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  1. Outdoors

Hey, boat buyers, make a list and check it twice

We test drove Shearwater's new 25-foot LTZ Bay Boat at GT Marine, a new boat dealership in Clearwater. (Jim Damaske | Times)

Like many first-time boat buyers, I spent months — make that years — researching different makes and models. I settled on a 17-foot center console, with a new, fuel-efficient engine that was supposed to represent the latest in technology.

Everything went well at first, until I got caught by a later-summer squall as I was heading home from Anclote Key and nearly took a wave over the transom. Back at the ramp, my fishing buddy, a little shaken by the experience, channeled Chief Brody from the movie Jaws and offered this advice, "I think you need a bigger boat."

In retrospect, I realize now that I had made a rookie mistake. The boat looked good on the showroom floor, but it really didn't suit my needs. I had tried to save a couple of bucks but in the end I wound up buying a larger boat and took a beating on my initial investment.

So if you head over to the Tampa Bay Boat Show at the Florida State Fairgrounds this weekend, make sure you bring a pad and paper. But before you go, you've got a little homework.

A good strategy is for any first-time boat buyer is a slight variation on the pros-cons list. On one side of the paper, write "need" and the other "don't need." For example, one "need" might be fuel economy and a "don't need" could be speed.

If you just plan on cruising around the bay at 30 mph, going from sand bar to tiki hut, you don't need excessive power. But if you plan to run out and back to the Middle Grounds to catch kingfish, regardless of conditions, and make it back in time for the weigh in, you want a boat with two or three high-powered engines.

Many boaters try to get the best of both worlds. The bay boat, a cross between an inshore and offshore craft that is primarily designed for fishing, will give you a lot of bang for your buck. They start around $40,000, but luxury models with all the bells and whistles, such as the Shearwater (pictured), can cost well over $100,000.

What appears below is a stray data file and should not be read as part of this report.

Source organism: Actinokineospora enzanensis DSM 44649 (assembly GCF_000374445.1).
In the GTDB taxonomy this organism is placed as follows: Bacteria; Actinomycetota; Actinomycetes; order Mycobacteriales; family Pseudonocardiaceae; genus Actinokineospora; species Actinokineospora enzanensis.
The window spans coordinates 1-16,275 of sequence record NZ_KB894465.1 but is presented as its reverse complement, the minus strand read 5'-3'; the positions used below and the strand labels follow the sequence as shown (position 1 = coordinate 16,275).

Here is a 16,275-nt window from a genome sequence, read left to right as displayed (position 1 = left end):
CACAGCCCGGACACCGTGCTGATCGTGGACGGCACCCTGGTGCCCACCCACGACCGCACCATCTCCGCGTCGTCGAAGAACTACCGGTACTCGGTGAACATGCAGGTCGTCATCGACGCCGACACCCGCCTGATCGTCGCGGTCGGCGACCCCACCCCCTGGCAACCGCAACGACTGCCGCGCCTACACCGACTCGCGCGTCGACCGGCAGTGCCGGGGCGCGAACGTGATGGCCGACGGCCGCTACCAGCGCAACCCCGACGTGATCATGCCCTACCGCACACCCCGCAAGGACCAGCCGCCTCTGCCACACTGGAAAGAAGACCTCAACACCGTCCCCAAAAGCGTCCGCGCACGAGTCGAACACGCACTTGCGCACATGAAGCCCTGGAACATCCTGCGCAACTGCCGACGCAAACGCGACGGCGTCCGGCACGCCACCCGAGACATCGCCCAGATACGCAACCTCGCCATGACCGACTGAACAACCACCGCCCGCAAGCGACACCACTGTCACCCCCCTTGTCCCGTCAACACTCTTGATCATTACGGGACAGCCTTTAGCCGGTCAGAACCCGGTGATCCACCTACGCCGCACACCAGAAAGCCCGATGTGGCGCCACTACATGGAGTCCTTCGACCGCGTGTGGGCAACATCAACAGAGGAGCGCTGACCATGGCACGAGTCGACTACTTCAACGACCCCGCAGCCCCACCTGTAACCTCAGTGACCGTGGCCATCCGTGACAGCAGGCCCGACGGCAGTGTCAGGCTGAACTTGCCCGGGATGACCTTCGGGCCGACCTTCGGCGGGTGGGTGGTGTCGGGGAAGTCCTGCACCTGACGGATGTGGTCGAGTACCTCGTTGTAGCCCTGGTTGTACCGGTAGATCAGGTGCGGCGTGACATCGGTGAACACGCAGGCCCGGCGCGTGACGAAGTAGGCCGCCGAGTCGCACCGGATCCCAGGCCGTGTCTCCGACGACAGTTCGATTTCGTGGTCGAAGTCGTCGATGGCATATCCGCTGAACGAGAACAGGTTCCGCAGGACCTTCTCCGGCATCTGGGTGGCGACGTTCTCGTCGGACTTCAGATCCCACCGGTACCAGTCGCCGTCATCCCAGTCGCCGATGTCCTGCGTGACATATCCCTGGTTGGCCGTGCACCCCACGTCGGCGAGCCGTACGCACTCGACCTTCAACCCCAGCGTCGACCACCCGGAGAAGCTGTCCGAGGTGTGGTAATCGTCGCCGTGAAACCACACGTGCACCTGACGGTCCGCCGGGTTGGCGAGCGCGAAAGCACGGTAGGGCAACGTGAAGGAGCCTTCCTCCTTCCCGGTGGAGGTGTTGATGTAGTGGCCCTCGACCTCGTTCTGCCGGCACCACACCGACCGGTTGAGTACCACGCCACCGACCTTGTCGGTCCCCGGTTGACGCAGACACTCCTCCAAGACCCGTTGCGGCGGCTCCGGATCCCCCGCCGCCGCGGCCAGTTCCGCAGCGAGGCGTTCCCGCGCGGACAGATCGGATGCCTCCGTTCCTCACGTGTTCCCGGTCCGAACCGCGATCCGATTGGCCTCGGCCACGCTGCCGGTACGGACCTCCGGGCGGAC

But Shearwater isn't the only manufacturer offering lean fishing machines at this weekend's Tampa Bay Boat Show. You'll find everything from wakeboard boats to flats skiffs at this year's show, which runs Friday through Sunday.

Before you head to the fairgrounds, have a game plan. Are you a shopper who just wants to look around and dream of owning a boat? Or are you a buyer who wants to slap down cash and hit the water before kingfish season?

If you want to fish, the center-console boat is the most versatile. There is plenty of room to move around while you are fighting a fish, and they tend to be bare bones, so a little blood on the deck won't ruin the finish.

But fishing boats can run anywhere from $20,000 to $200,000, so set a budget. It is just like buying a car. You may want a Lexus but can only afford a Toyota. How much do you want to spend? Do you plan to pay for the boat in one lump sum or through monthly payments?

Answer those questions before you settle on a specific model. Once you decide on what you want, check the used boat ads for resale value. If you buy the boat now, what will it sell for in two or three years?

Another factor to consider is storage. Do you plan to trailer your boat? If so, will you keep it in your garage? On the side of your house? In a boat yard? If you store your boat away from home, that will add to your monthly expense.

Don't forget about insurance. You will pay more to insure a performance, or "go fast," boat than a fishing boat.

If you are a first-time boat buyer, sign up for a safe boating class. Florida law requires that any person who operates a vessel with a motor of 10 horsepower or greater must successfully complete a National Association of State Boating Law Administrators approved course.

One of the most valuable lessons you will learn is to file a float plan with a trusted friend or relative. Let them know in writing where you're going and when you plan to be back. That way authorities know where to begin a search if you run into trouble.

And before you head out, take the time to know your boat. Don't overload it with people or gear (check the capacity plate). Make sure the safety equipment — flares, fire extinguisher, horn, signaling mirror — is on board and in working order.

And if the seas start getting rough, put on a personal flotation device. State records show that more than 80 percent of boating-related deaths could have been avoided if the victims were wearing PFDs.